Originally, AM4 motherboards with X370, B350, and A320 chipsets weren’t supposed to work with Ryzen 5000 processors. But in a surprising reversal, AMD changed its mind—with the caveat that only select motherboards would get the necessary BIOS update.
This generous policy can mean the difference between having enough money to afford better replacement hardware and having to cut a few corners. But if you’re still relatively new to PC building, it may not be immediately clear how to determine whether your motherboard works with a new CPU like the Ryzen 5 5600 or Ryzen 7 5700X.
Figuring that out is actually quite simple. Just find your mobo’s support page online and look at the recent BIOS updates. If you see one that lists support for Vermeer and Cezanne processors (aka Zen 3 CPUs and APUs), you’re in luck. Should the BIOS update lack a description, look for one that bumps you up to AGESA version 188.8.131.52b or 184.108.40.206.
For folks who hit the lottery and want to move up to Ryzen 5000, our instructions on how to update your BIOS will streamline the process. But before you get started, keep these three things in mind:
Make sure you’re downloading your BIOS updates from the correct support page for your motherboard model and revision number (if the latter is applicable). Some manufacturers use different files for mobos with similar names, or for the form factor variations of a mobo model. You don’t want to accidentally flash the wrong BIOS update and bork your motherboard—not all mobos protect against that kind of mistake.
With some motherboards, once you update the BIOS, you may not be able to flash back to an older version. So if you encounter instability issues, you’re stuck. You can read up on other people’s experiences with the new BIOS version on forums and Reddit before taking the plunge yourself.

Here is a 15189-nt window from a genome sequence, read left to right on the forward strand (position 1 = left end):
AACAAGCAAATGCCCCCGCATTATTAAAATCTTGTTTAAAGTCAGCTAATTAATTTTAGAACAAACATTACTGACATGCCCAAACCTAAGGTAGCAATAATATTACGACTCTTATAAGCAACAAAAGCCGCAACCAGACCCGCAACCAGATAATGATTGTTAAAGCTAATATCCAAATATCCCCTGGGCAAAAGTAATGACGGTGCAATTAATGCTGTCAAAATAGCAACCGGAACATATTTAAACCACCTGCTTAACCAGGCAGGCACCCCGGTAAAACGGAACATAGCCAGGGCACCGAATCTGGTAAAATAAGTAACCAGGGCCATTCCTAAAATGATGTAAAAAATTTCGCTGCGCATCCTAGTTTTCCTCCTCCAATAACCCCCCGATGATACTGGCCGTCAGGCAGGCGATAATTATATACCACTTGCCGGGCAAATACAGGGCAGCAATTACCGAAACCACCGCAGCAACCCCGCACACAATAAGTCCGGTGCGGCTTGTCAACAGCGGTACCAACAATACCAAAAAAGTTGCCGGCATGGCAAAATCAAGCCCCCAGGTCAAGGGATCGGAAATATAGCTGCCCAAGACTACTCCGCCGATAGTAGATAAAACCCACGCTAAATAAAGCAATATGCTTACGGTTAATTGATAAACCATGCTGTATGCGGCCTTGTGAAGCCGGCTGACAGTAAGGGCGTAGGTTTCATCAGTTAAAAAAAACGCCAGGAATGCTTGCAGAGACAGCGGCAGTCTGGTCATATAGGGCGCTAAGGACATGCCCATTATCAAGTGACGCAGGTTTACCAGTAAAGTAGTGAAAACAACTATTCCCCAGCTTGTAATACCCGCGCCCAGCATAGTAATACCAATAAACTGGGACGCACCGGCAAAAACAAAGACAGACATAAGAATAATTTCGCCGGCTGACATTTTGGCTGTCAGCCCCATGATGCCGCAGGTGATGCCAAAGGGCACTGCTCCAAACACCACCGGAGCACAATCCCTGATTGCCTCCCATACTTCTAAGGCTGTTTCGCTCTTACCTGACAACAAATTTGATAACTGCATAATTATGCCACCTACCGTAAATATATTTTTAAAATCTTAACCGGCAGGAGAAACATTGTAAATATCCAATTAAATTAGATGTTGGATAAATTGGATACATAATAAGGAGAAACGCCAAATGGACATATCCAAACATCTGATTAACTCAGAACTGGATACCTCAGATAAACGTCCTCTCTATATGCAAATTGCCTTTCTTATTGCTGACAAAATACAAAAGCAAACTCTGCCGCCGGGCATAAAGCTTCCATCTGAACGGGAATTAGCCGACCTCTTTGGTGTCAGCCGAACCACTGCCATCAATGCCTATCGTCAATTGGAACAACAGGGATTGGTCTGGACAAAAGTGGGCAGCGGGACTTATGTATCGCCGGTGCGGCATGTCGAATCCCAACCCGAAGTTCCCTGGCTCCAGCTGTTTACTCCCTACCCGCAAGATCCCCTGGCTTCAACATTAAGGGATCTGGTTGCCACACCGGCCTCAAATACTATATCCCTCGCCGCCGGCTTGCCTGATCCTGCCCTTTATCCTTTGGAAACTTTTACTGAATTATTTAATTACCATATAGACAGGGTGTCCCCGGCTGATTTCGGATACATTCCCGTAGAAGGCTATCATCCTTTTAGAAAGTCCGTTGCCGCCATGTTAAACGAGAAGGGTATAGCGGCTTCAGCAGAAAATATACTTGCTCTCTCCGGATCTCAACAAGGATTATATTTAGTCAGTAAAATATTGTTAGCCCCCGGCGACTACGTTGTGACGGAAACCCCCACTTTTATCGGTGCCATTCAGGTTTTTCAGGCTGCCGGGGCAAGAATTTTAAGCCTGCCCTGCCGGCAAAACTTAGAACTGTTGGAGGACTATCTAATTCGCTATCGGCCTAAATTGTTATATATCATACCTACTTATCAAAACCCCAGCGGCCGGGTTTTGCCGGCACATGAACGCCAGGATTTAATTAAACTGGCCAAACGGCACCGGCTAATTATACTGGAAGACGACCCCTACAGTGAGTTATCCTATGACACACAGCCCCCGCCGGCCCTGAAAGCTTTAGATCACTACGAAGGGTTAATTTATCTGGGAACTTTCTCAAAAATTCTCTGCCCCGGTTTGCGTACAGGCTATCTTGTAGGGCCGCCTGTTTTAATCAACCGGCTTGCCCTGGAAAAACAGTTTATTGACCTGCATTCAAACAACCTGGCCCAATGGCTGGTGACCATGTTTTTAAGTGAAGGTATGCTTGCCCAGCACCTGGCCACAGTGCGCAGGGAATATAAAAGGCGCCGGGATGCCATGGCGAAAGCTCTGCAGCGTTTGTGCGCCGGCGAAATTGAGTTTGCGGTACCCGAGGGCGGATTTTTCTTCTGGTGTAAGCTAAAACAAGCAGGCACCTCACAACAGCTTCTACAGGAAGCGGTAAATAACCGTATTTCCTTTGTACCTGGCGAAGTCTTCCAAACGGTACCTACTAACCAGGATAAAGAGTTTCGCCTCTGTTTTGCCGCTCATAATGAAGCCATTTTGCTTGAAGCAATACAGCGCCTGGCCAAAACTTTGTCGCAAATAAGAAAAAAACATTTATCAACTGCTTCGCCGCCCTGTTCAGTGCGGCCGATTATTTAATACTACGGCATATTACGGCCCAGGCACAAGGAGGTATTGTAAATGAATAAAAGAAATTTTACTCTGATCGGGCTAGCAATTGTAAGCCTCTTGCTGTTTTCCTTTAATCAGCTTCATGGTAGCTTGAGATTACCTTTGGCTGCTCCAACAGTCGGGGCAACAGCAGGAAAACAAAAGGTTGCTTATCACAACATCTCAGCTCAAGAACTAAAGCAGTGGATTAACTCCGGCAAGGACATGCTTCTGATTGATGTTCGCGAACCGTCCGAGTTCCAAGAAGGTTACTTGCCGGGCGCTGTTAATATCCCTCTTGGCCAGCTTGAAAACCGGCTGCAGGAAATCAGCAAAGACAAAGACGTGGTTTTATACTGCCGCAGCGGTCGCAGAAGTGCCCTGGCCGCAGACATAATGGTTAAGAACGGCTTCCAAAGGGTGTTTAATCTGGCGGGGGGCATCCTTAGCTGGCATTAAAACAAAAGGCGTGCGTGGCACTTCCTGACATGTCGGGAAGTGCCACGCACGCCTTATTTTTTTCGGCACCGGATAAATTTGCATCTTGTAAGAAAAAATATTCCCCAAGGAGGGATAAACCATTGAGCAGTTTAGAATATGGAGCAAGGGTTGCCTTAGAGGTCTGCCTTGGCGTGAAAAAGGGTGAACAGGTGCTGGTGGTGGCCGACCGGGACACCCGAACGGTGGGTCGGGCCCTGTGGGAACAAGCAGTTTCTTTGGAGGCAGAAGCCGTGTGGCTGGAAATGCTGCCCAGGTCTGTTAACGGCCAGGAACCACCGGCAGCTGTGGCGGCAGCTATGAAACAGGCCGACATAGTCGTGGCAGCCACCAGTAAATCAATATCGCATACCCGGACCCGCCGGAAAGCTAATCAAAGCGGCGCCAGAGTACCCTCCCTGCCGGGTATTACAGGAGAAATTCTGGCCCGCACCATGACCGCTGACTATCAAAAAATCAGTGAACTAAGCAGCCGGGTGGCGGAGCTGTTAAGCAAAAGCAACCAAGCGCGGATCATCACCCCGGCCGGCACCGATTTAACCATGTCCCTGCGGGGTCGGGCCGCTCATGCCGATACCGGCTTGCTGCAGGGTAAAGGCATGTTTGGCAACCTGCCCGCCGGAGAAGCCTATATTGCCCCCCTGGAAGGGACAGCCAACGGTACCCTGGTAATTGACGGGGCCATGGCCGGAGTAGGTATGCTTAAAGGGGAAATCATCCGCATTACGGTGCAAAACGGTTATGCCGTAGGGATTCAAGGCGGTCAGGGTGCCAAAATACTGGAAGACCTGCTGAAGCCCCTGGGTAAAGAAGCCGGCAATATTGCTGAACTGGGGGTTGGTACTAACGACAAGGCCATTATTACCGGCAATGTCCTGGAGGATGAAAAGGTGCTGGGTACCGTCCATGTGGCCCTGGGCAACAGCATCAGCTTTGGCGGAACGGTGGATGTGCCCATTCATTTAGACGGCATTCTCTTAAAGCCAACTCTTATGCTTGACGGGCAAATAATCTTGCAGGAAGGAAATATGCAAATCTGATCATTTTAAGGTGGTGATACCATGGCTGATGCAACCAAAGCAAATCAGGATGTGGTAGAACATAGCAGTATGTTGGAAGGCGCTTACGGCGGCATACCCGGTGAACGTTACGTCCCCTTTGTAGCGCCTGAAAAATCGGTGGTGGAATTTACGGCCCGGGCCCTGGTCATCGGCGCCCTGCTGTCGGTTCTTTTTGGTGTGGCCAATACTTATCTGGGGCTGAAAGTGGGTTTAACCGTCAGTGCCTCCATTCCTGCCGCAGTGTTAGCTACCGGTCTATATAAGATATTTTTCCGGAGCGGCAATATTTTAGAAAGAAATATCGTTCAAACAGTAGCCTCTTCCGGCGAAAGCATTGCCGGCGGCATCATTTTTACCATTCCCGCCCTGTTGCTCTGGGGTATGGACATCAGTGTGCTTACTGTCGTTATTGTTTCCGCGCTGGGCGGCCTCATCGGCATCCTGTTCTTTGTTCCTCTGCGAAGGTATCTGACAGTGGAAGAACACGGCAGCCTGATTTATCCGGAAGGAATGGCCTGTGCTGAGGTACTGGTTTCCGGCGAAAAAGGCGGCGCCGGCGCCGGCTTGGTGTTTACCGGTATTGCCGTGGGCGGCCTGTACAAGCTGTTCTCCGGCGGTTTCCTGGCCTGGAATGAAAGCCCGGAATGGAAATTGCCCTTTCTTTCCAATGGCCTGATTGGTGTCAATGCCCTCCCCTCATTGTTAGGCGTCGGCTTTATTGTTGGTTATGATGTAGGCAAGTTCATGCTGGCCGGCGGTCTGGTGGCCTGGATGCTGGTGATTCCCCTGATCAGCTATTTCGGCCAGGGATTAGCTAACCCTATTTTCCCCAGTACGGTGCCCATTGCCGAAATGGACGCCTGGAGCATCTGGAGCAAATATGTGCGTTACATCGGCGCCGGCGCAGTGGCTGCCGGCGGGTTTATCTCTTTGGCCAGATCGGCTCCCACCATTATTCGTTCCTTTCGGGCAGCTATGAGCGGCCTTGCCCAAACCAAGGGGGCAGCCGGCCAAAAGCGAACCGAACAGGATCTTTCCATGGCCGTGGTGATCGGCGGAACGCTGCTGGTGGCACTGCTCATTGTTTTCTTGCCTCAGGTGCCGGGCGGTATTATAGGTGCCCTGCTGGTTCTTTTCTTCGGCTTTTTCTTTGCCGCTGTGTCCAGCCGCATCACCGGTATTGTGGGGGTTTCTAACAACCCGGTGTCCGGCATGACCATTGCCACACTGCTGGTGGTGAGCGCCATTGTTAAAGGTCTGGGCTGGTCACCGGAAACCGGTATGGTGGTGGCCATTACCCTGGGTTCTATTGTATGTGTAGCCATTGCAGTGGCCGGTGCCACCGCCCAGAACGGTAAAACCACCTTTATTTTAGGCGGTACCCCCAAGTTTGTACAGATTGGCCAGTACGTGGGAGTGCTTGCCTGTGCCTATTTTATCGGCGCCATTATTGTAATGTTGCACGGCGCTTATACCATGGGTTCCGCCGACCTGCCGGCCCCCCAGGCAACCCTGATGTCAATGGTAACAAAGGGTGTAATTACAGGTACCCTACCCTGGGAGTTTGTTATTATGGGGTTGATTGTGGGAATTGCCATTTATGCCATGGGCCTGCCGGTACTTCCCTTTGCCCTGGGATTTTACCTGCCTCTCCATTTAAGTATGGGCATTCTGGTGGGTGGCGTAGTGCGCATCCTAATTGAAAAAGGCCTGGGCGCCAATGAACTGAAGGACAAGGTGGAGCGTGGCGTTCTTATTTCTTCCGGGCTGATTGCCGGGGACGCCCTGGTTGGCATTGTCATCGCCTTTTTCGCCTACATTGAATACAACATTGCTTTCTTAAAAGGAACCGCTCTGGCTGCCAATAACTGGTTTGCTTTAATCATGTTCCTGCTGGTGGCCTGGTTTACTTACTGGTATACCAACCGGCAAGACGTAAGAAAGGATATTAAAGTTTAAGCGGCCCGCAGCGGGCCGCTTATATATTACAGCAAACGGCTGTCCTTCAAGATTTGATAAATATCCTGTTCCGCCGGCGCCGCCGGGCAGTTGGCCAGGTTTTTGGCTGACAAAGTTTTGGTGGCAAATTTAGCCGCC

Be prepared for multiple BIOS updates. If you’re like most people and haven’t regularly updated your motherboard’s BIOS, you’ll very likely have to do several flashes before you can apply the version with Ryzen 5000 support. Usually you have to apply each major AEGSA release, plus any versions that the mobo manufacturer specifically calls out as necessary before you can apply subsequent updates. For a 5-year-old motherboard, this process can take upward of an hour to get through.
Alaina Yee is PCWorld's resident bargain hunter—when she's not covering PC building, computer components, mini-PCs, and more, she's scouring for the best tech deals. Previously her work has appeared in PC Gamer, IGN, Maximum PC, and Official Xbox Magazine. You can find her on Twitter at @morphingball.